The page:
In unprocessed plants, usually all-trans double-bond configurations occur, but cis isomers of each carotenoid are also possible. Processing and storage cause isomerization of carotenoids in foods and affect the color. The deepest color is due to compounds with all-trans configurations. So, increasing the number of cis bonds results into gradual lightening of the color. This is because cis isomers absorb less strongly than the all-trans isomer, and peak at 330–340 nm (Zdzislaw, 2002).

Due to the presence of asymmetric carbon atoms, many carotenoids have chiral centers. However, natural carotenoids exist only in one of the possible enantiomeric forms, because the biosynthesis is enantiomere selective.

Carotenoid classification.

By their structural elements

-Carotenes; carotenoids constituted by carbon and hydrogen e.g. α-carotene, β-carotene and β-cryptoxanthin.

-Xanthophylls; constituted by carbon, hydrogen and additionally oxygen. For example lutein, zeaxanthin, violaxanthin, neoxanthin, and flucoxanthin.

By their functionality.

-Primary; carotenoids required for the photosynthetic process e.g. β-carotene, lutein, zeaxanthin, violaxanthin, neoxanthin, and antheraxanthin.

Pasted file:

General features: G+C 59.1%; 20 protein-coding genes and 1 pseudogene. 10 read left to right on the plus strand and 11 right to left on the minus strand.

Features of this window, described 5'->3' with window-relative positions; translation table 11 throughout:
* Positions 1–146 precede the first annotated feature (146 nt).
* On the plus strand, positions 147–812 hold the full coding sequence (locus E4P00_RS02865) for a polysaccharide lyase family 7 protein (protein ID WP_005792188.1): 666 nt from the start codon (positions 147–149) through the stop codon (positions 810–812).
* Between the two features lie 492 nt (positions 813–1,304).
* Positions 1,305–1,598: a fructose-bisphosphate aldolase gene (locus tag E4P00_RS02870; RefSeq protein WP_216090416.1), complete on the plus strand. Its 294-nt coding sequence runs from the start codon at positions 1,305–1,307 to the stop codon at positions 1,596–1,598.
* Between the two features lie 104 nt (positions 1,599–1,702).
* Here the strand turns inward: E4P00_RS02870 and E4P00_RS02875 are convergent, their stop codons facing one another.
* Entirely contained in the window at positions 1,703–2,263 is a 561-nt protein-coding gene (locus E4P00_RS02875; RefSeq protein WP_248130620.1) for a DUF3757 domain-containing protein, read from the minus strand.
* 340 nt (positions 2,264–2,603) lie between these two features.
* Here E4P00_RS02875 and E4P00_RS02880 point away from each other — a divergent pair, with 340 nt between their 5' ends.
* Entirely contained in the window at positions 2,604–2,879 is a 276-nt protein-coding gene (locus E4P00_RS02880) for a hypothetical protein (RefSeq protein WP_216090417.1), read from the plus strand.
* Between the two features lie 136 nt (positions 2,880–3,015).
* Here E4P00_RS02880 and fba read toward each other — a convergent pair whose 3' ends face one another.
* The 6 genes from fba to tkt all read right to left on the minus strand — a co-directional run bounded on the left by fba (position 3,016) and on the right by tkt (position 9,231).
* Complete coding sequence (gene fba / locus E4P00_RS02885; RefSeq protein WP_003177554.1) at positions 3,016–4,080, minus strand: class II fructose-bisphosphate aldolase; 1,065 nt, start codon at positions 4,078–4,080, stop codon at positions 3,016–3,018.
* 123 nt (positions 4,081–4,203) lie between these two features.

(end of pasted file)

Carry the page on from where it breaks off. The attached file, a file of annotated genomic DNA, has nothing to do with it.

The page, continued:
-Secondary; their presence is not directly related with plant survival.

Carotenoids as food colors

Natural carotenoid extracts have been used as food colorants for centuries. The most commonly used natural carotenoid extracts for foodstuffs are annatto, paprika, and saffron. Many others sources, including alfalfa, carrot, and tomato, citrus peel, and palm oil, are also utilized (Delgado and Lopez, 2003). In food industries, carotenoids are utilized mainly to color alcoholic beverages, soft drinks, fresh meat, cheese, cereals, salad dressings, canned fruits and vegetables, chewing gum, yoghurt, ice-cream, milk, margarine, pasta, canned fish, bread, potato derived products, sauces, fruit juices, instant soups, oil, butter, etc.

Tomatoes (Lycopersicon esculentum)

Tomatoes have a high content of carotenoids with lycopene being the main compound making up 80 to 90% of the total carotenoid, followed by β-carotene (Delgado and Lopez, 2003). The lycopene content in tomatoes increases with ripeness. New tomato varieties with high and improved content have been developed and lycopene products have begun to be commercialized (Zdzislaw, 2002). However, according to Delgado and Lopez (2003), other modifications are required to use tomato extract as colorant because of its strong flavor. Adding lycopene from natural sources to minced meat could lead to a meat product with different taste, better color and with a well, documented health benefit and a new functional food would be developed and may be natural lycopene could replace nitrite added minced meat(Østerlie and Lerfall, 2005).

Processing and stability